She’s a role model.
Except, Times writer Janice Turner would prefer you to believe she is a “porn model” instead.
Janice Turner also dedicates much of her own social media to fostering intolerance toward LGBTQ people and disparages corporations or companies that support the community:
When the NSPCC solicited the help of Bergdorf to create a campaign that broadened the scope of their efforts to visibly include LGBTQ children in their services and messaging, it seemed like the perfect fit. According to Bergdorf, they filmed and photographed promotional material which NSPCC had published…
… Until they unceremoniously severed ties with the model after Turner blew a dog whistle that resulted in waves unnecessary outrage. She achieved this by lying. Bergdorf has never done porn and defended herself on on twitter;
In response, the NSPCC wrote a scathing statement regarding their relationship with Bergdorf, assuring critics that “She will have no ongoing relationship with Childline or the NSPCC.” They go on to say that they “Do not support, endorse or authorize any personal statements made by any celebrities who contribute to campaigns.”
Bizarrely, they make it sound as if Bergdorf committed some horrible trespass or somehow brought shame or embarrassment to the campaign and organizations involved. Except she didn’t. Their entire rebuttal is framed as damage control while throwing Bergdorf under the bus… and all this because of The Times journalist and her public transgender tantrum.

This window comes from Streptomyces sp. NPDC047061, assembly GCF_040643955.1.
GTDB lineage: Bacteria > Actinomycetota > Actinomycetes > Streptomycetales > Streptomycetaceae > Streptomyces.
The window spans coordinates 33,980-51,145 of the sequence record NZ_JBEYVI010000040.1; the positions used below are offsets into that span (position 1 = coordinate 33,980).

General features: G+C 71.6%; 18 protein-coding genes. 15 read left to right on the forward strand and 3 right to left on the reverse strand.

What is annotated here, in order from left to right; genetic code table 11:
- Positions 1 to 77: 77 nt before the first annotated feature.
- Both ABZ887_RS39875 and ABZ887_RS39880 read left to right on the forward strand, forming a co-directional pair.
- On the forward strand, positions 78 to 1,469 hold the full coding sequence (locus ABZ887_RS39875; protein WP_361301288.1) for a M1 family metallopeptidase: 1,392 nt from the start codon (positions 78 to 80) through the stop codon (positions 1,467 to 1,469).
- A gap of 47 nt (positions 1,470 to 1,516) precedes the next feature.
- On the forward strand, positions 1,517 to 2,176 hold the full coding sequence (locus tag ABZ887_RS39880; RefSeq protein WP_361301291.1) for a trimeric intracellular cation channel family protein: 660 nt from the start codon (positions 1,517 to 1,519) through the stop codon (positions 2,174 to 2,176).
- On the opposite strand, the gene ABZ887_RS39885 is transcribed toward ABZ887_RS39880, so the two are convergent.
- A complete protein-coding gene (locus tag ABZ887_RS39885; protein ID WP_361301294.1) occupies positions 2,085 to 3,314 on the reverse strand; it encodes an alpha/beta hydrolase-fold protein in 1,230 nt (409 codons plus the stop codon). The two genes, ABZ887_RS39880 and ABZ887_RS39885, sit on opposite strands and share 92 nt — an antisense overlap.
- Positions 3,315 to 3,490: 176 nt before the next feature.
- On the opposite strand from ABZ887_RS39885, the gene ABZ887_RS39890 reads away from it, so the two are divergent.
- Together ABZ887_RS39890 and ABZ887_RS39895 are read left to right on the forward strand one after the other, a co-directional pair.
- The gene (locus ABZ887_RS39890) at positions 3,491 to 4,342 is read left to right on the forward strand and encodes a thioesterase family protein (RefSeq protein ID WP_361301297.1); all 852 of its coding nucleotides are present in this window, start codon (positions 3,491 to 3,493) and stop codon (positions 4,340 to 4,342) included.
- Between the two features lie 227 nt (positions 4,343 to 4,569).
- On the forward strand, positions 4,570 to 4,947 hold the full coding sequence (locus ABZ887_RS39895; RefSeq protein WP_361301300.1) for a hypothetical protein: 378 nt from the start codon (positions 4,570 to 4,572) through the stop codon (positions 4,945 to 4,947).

To be clear, the safety and security of children is paramount, including those kids who don’t fit into the personal world view of Janice Turner, Debbie Hayton or The Times, but that seems to be the only ones who NSPCC is willing to readily serve for fear of risking retaliation by these bigots with a byline. But, central to this issue isn’t the bigotry demonstrated by the Times. That’s been ongoing relentlessly for years. It isn’t the grotesque, humiliating treatment of Munroe Bergdorf whose intentions to support the campaign have been distorted and her involvement maligned.
It is the children.
The children who deserve protection and advocacy whether they are gay, lesbian, bisexual, questioning or transgender. These are the most vulnerable to social violence and family abuse. Equal representation of all types of people in this diverse world gives these children a reflection of themselves. The value of having access to someone who looks like you, has shared similar experiences or simply gives a word of encouragement is valuable to those who feel alone, isolated and alienated, often having been vilified even before puberty by the Janice Turners and Debbie Haytons of the world.
I appreciate the support NSPCC provides to children, but after this, I cannot, with any confidence, give the many families, teenagers and parents of trans children that I interface with any assurance that they will not experience discrimination while in their care. How they have misrepresented a transgender woman, their relationship and withdrew their support when challenged by perpetrators of hate provides no service to kids. Or anyone.
But it certainly makes clear where they stand.
(EDIT: I incorrectly stated that Debbie Hayton writes a weekly column for The Times. Via Twitter She has informed me that she does not write a weekly column for The Times. “They have published 3 of my pieces in the past 2 years.” She said. I apologize for the error.)